The implementation of integrated pest management strategies is improving livelihoods and bringing billions of dollars in economic benefits to developing nations.
That’s according to findings of a review published recently by Virginia Tech researchers George Norton, Muni Muniappan, and Jeff Alwang and researcher Menale Kassie from the International Centre of Insect Physiology and Ecology in Kenya. Together they document more than $12 billion in economic benefits as a result of integrated pest management application, which more than pays for all the funds spent globally on IPM.
The research is a compilation of case studies in Asia, Africa, Latin America, and the Caribbean that contest the long-held assumption that IPM does not contribute substantial economic benefits to the developing world. Discovering such high economic returns has important implications for nations searching for a pathway out of poverty and food insecurity.
“The assumption that IPM, or ecological practices more generally, are not suitable for the developing country context stems from a lack of information,” said George Norton, a professor in the Department of Agricultural and Applied Economics in the College of Agriculture and Life Sciences. “This study provides information to demonstrate that IPM can generate major economic benefits, especially when targeted at particular pests.”
IPM involves the introduction of a combination of agricultural practices to manage pest and disease problems. It grew out of the desire to minimize the overuse of synthetic pesticides. Many believe IPM is less suitable for developing countries, given their often-limited access to resources. However, at the core of IPM is allowing farmers to select certain crop practices — including pruning, using insect traps to monitor pest spread, biocontrol, the application of bio-pesticides, and more — that are most appropriate for their social, economic, and environmental conditions.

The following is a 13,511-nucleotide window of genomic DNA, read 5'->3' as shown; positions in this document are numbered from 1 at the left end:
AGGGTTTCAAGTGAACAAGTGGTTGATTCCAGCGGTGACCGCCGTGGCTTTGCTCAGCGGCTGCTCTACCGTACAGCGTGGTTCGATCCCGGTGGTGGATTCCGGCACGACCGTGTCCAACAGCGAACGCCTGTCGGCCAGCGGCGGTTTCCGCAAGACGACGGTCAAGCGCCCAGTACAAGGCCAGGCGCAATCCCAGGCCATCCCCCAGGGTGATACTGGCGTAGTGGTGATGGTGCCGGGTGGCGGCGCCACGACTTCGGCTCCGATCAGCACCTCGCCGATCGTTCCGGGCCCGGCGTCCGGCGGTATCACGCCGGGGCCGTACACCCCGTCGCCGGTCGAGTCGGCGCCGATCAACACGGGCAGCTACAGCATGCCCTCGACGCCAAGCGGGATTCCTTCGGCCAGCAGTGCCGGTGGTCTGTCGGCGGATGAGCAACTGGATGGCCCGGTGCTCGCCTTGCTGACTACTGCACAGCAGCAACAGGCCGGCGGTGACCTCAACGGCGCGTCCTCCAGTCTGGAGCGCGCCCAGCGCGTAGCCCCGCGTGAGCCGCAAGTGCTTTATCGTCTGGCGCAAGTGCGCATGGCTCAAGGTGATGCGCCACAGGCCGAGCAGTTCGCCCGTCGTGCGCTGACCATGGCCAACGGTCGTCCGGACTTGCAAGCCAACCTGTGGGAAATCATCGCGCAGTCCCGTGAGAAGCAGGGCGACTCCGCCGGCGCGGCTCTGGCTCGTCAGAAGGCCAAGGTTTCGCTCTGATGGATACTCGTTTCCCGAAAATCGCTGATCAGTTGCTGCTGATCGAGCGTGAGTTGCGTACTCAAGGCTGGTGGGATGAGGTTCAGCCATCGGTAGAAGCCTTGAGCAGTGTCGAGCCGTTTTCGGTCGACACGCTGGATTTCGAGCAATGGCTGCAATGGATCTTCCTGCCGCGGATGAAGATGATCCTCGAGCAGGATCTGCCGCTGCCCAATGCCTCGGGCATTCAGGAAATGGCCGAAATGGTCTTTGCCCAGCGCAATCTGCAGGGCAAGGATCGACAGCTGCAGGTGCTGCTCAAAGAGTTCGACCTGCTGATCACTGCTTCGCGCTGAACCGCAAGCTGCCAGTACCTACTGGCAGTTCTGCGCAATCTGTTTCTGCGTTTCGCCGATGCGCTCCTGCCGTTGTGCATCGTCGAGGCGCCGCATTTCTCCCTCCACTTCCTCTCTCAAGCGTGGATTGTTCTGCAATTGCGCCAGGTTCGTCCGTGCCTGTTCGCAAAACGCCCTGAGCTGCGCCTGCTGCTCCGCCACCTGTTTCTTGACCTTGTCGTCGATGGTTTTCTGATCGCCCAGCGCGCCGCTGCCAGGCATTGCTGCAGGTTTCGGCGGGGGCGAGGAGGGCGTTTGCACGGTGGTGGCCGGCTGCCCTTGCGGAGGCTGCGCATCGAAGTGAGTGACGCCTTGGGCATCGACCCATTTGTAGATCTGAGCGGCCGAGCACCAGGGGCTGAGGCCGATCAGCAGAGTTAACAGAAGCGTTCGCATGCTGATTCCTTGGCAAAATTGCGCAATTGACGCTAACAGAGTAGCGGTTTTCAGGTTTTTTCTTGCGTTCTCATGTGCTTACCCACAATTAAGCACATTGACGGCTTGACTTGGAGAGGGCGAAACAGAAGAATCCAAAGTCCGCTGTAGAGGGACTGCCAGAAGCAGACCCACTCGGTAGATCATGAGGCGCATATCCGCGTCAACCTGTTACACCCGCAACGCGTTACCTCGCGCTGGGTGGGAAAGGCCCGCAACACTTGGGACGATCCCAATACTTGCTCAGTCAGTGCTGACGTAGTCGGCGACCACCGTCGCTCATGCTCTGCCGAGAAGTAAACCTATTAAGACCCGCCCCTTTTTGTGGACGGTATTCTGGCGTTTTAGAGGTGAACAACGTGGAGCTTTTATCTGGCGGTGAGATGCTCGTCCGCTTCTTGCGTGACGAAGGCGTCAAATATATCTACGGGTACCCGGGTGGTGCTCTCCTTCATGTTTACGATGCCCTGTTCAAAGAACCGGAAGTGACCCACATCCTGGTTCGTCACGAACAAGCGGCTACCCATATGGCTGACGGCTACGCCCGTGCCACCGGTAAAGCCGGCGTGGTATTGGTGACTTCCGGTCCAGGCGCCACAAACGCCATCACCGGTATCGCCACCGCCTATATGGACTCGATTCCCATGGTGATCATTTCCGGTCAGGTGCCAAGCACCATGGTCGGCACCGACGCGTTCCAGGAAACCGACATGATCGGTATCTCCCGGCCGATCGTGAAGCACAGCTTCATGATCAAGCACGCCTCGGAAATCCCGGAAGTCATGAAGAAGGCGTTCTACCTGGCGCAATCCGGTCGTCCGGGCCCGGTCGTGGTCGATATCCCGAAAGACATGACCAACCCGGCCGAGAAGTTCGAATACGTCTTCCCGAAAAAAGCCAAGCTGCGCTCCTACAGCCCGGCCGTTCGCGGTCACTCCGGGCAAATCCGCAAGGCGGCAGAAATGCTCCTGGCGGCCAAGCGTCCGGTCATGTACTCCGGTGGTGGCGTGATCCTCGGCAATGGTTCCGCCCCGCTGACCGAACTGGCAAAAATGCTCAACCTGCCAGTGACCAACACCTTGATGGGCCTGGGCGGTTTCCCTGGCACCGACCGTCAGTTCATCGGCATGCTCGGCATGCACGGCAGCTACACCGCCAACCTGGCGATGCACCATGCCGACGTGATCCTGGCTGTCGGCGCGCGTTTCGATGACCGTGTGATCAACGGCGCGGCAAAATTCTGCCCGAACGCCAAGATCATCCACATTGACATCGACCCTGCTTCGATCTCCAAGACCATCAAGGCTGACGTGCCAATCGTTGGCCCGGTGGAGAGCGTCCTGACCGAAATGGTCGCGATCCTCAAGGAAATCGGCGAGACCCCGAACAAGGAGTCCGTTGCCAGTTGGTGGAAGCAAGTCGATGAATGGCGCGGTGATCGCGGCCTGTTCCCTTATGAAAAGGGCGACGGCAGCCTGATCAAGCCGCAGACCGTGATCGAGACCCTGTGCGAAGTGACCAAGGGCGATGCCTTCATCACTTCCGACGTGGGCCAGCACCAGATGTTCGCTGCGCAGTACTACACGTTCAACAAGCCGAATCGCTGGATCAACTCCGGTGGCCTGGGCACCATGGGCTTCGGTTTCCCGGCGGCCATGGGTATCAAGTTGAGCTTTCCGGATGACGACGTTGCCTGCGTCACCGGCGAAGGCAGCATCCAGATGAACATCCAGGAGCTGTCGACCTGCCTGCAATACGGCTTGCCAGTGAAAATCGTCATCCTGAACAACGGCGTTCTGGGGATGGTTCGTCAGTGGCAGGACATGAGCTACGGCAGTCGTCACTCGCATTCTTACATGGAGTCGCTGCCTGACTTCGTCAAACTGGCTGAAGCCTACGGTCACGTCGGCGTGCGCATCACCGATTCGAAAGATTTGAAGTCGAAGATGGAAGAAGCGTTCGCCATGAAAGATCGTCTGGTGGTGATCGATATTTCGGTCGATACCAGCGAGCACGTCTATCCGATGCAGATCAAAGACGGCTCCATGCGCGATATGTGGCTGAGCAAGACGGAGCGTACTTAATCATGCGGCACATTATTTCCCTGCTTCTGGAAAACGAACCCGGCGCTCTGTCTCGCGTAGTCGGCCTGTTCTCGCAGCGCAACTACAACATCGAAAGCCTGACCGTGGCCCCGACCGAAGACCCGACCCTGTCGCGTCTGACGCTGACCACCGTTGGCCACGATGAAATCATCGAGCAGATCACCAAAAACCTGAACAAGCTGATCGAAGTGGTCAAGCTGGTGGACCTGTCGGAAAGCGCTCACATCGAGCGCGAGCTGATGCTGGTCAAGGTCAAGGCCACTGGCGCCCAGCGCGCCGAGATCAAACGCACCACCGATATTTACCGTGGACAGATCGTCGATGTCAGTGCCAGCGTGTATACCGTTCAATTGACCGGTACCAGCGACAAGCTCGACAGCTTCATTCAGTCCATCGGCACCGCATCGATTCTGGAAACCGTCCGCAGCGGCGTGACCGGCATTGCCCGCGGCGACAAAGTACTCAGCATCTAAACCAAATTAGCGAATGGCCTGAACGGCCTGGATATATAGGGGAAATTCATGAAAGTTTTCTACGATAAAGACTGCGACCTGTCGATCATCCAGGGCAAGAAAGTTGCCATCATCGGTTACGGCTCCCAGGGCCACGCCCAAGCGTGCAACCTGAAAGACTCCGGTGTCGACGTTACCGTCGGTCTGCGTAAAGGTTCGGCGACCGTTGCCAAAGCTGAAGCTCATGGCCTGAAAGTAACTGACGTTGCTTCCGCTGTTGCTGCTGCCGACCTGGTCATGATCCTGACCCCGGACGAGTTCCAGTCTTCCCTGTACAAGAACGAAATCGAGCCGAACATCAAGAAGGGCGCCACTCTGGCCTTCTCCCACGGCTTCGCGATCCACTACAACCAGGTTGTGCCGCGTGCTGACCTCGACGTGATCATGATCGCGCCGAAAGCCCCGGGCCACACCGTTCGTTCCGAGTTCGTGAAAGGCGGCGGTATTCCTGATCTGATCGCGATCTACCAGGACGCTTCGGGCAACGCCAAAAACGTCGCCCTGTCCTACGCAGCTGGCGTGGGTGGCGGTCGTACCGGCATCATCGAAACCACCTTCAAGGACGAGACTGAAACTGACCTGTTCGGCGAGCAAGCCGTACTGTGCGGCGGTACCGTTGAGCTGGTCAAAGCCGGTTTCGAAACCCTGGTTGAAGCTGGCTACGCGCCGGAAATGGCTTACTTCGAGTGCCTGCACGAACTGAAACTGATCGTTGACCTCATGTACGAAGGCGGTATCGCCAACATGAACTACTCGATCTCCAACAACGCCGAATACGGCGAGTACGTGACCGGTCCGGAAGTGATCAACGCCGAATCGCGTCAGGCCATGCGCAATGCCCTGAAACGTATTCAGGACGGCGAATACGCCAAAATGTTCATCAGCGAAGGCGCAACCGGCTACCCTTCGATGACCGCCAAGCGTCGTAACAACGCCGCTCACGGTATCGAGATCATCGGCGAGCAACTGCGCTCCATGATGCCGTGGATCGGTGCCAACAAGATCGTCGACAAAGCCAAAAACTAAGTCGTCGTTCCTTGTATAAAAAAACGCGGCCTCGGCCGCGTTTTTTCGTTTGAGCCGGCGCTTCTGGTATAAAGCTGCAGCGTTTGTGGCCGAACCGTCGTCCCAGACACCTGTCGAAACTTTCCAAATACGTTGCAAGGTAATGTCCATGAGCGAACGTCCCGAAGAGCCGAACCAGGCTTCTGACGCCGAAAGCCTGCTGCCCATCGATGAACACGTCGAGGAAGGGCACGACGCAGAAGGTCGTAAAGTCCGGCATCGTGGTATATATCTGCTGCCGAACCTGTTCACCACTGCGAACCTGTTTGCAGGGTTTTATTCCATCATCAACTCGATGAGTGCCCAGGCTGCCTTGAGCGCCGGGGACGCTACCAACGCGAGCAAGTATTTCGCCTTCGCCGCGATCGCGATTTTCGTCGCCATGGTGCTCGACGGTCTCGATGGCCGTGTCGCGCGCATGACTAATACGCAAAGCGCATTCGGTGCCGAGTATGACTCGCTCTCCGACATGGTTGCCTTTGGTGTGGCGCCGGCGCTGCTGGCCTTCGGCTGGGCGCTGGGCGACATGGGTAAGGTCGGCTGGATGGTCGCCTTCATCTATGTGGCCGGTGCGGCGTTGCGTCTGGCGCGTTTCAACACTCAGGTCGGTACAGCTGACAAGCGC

The findings appear in a chapter in “The Economics of Integrated Pest Management of Insects,” edited by David Onstad and Philip Crain. It highlights not only IPM success stories, but also economic analysis more generally as a critical decision-making tool for effective crop management.
Virginia Tech’s Feed the Future Innovation Lab for Integrated Pest Management has implemented sustainable, IPM-based strategies in the developing world for over a quarter of a century. Some of the program’s economic impacts are documented in the chapter’s case studies, including the program’s implementation of biocontrol to manage the papaya mealybug in India in 2014, which brought up to $1.4 billion in economic benefits to the country.
“The implementation of sustainable technologies isn’t just beneficial for the environment,” said Muniappan, director of the IPM Innovation Lab. “Rather than providing just one pathway to producing healthy plants, IPM offers many that farmers can choose from, which is helpful for communities whose access to economic resources is often changing.”
Other case studies of IPM practices with high economic returns were highlighted in the chapter:
– Biocontrol of the cassava mealybug in sub-Saharan Africa — $9 billion in economic benefits.
– Biocontrol of the maize stemborer in Kenya, Mozambique, and Zambia — $272 million.
– Introduction of virus-resistant groundnuts in Uganda — $62 million.
– IPM for onion in the Philippines — $23.5 million.
– IPM for eggplant and cabbage in Bangladesh — $29 million.
The case studies also document impacts from IPM adoption such as increased yields, reduced poverty and pesticide costs, and environmental benefits. In 2018, for example, a case study in Kenya shows an IPM intercropping technique helped raise at least 75,000 people above the poverty line. In Ecuador, in 2016, IPM practices used for the citrus-flavored fruit naranjilla reduced deforestation costs by an estimated $3.67 million.
“It’s not just about feeding more people,” added Muniappan about the value of the research. “It’s about improving overall livelihoods.”
Norton has collaborated with the IPM Innovation Lab since the program’s inception in 1993. Both Alwang, also a professor in the Department of Agricultural and Applied Economics, and Kassie, head of the Social Science and Impact Assessment Unit at ICIPE, have in the past or are currently collaborating with the IPM Innovation Lab.
The IPM Innovation Lab is funded by the U.S. Agency for International Development and housed at the Center for International Research, Education, and Development, part of Outreach and International Affairs.
The Economics of Integrated Pest Management of Insects is available from the CABI Bookshop.
The findings presented in this article are from chapter 8: Economic Impacts of Integrated Pest Management Practices in Developing Countries.
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